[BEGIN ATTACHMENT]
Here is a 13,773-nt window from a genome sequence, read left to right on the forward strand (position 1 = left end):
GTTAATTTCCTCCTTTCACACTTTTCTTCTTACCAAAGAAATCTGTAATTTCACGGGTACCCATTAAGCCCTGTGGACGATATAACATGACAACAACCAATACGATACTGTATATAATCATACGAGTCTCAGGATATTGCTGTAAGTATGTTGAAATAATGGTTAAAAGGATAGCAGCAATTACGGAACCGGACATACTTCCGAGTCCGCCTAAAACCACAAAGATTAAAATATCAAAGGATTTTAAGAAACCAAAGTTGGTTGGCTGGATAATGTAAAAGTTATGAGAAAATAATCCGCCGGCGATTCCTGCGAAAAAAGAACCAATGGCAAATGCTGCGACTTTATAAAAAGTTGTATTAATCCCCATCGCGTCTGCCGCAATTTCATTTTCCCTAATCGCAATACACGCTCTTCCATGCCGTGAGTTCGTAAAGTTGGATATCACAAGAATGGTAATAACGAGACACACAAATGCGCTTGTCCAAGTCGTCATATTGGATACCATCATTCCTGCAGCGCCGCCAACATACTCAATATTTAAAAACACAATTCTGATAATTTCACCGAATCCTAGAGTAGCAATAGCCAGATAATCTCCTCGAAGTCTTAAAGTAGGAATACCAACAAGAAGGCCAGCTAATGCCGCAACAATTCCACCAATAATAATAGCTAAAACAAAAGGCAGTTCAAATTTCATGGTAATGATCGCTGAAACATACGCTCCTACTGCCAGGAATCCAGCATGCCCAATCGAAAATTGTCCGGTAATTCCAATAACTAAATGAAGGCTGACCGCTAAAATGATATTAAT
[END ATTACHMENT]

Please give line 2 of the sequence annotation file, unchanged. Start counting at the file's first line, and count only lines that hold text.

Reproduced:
GTTAATTTCCTCCTTTCACACTTTTCTTCTTACCAAAGAAATCTGTAATTTCACGGGTACCCATTAAGCCCTGTGGACGATATAACATGACAACAACCAATACGATACTGTATATAATCATACGAGTCTCAGGATATTGCTGTAAGTATGTTGAAATAATGGTTAAAAGGATAGCAGCAATTACGGAACCGGACATACTTCCGAGTCCGCCTAAAACCACAAAGATTAAAATATCAAAGGATTTTAAGAAACCAAAGTTGGTTGGCTGGATAATGTAAAAGTTATGAGAAAATAATCCGCCGGCGATTCCTGCGAAAAAAGAACCAATGGCAAATGCTGCGACTTTATAAAAAGTTGTATTAATCCCCATCGCGTCTGCCGCAATTTCATTTTCCCTAATCGCAATACACGCTCTTCCATGCCGTGAGTTCGTAAAGTTGGATATCACAAGAATGGTAATAACGAGACACACAAATGCGCTTGTCCAAGTCGTCATATTGGATACCATCATTCCTGCAGCGCCGCCAACATACTCAATATTTAAAAACACAATTCTGATAATTTCACCGAATCCTAGAGTAGCAATAGCCAGATAATCTCCTCGAAGTCTTAAAGTAGGAATACCAACAAGAAGGCCAGCTAATGCCGCAACAATTCCACCAATAATAATAGCTAAAACAAAAGGCAGTTCAAATTTCATGGTAATGATCGCTGAAACATACGCTCCTACTGCCAGGAATCCAGCATGCCCAATCGAAAATTGTCCGGTAATTCCAATAACTAAATGAAGGCTGACCGCTAAAATGATATTAAT